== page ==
The inscription on the coin makes a theological statement about Caesar that the people of Jesus day would have found ludicrous if it was not accompanied by the bloody oppression of the Romans on those same people. But the theological claim that Jesus is making about God’s interest has nothing to do with power. The God to whom we render our days is the God of tender compassion for God’s children. We bear God’s image; we are the hands and feet of Christ.

A few moments ago I spoke about two guys looking through other people’s stuff and telling their story about who they are and what they did for a living. The stuff, the material possessions they left behind tells part of the story; the other part of their story is what image are we leaving behind for other people embossed with the image of God? What impact have we made on those around us, is it good or is it bad. Do we truly see the Divine image in each person we come into contact with and do we treat them as a living icon of Christ?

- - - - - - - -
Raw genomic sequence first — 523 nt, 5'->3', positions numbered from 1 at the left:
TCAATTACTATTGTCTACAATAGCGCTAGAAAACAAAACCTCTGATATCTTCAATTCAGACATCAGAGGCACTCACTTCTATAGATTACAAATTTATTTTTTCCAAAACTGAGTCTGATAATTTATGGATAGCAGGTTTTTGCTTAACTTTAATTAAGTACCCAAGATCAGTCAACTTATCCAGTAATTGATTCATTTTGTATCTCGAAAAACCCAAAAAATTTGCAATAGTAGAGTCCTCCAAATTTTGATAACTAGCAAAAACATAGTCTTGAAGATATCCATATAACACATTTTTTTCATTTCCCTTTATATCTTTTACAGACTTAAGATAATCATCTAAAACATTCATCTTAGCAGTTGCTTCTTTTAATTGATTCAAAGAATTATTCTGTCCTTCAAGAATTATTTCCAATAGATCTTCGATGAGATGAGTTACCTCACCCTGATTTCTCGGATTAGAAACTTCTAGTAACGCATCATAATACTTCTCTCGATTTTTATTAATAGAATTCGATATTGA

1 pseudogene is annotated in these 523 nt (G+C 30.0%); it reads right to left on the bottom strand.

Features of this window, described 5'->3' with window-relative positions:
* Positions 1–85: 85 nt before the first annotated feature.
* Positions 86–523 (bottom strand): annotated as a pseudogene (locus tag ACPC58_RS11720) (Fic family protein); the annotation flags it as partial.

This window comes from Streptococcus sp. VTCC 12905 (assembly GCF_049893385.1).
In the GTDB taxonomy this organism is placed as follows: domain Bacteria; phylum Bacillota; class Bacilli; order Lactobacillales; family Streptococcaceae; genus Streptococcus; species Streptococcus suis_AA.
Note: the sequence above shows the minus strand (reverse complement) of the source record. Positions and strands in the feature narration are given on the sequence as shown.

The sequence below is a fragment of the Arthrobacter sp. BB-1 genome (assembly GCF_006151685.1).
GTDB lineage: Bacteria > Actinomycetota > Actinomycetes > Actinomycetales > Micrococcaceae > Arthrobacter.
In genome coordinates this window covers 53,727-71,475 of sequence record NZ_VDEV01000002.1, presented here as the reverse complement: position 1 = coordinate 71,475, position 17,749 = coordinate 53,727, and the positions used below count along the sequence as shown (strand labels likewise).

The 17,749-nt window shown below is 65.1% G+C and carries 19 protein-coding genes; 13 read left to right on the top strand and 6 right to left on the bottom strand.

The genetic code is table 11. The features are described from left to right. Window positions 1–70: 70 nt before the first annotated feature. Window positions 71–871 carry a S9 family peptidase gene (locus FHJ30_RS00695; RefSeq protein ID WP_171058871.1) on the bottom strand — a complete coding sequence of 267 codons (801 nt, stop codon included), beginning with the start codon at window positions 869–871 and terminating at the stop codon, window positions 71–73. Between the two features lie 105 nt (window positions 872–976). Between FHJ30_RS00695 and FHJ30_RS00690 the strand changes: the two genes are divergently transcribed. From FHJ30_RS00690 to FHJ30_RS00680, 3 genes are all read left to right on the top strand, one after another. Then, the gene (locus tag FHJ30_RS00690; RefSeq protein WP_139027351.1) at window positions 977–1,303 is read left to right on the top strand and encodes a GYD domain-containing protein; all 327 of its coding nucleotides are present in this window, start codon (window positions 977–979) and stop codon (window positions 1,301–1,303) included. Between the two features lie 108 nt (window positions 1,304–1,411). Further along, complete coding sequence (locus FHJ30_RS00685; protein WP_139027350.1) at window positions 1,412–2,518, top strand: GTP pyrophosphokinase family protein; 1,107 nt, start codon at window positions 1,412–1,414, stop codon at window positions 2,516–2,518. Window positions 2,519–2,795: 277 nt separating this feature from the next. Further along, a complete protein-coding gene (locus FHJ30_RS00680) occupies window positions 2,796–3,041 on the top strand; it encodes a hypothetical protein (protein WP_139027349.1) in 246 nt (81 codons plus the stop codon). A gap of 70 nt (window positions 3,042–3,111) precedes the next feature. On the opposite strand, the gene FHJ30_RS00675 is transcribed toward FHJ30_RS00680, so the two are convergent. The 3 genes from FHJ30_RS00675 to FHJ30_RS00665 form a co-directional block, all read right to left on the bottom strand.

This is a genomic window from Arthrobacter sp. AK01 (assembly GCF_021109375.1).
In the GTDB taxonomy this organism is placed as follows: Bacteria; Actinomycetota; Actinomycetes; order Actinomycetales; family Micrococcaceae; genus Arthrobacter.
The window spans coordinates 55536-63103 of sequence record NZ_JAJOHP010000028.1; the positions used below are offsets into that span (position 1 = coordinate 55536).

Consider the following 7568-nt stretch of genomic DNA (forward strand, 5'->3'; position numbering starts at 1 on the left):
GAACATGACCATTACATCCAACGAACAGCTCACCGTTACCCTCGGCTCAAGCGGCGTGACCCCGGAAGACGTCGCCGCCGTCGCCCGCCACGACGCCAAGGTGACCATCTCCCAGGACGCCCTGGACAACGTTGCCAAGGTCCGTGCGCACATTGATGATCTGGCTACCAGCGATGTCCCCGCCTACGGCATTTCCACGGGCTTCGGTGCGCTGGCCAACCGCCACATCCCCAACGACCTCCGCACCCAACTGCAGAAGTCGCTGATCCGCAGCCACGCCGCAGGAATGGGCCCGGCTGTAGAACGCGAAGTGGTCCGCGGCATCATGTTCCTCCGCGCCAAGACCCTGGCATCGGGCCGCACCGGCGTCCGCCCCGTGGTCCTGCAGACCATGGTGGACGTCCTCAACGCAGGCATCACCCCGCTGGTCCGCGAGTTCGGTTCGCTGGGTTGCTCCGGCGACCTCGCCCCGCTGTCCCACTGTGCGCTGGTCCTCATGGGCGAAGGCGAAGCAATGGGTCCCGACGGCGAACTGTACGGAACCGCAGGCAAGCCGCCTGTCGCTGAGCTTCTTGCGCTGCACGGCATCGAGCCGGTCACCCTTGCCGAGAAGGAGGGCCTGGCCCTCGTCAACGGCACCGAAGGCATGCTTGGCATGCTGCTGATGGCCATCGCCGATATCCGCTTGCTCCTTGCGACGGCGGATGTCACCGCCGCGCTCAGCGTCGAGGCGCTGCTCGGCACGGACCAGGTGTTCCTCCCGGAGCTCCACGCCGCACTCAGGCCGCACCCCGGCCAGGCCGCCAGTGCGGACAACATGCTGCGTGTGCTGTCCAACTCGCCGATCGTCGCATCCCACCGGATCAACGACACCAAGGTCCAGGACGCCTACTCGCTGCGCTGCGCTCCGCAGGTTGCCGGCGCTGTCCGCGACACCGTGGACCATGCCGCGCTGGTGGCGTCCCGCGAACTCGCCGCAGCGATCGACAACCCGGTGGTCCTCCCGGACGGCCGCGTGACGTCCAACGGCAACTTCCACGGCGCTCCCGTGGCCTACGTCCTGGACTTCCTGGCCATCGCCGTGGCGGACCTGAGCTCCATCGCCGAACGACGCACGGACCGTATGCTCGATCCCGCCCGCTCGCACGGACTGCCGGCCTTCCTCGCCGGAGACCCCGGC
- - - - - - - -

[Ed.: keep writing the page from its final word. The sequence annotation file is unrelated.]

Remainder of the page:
Today we begin several weeks talking about stewardship and what that means from a theological position for each of us. We each have to make a decision not only about the image that each of us will leave behind but also need to be concerned about the image the church is leaving behind in our community. What is the story of Bethany here in Quincy? I told you last week that we are at the comma and what comes after the comma has yet to be written, but it will be written by us. What do we want that story to be? Over the next few weeks I will be asking each of you to prayerfully consider your financial commitment to the Church, and on November 12th I will be asking you to submit that commitment in writing. The decision should come about through prayer, and we should not use our giving, or withhold our giving, based on some philosophical position that we hold or to try and force the church into a position, that is not a commitment that is ransom.

I will not ask you for a certain amount I will not even ask you for the biblical mandate of 10%, all I ask is that each of you contribute from your resources an amount that you believe God is calling you to give, and yes my friends, God is calling us to give.

So, what was the coin worth? It was in near perfect condition, and the expert put the value at over half a million dollars.  Go home and look through your stuff!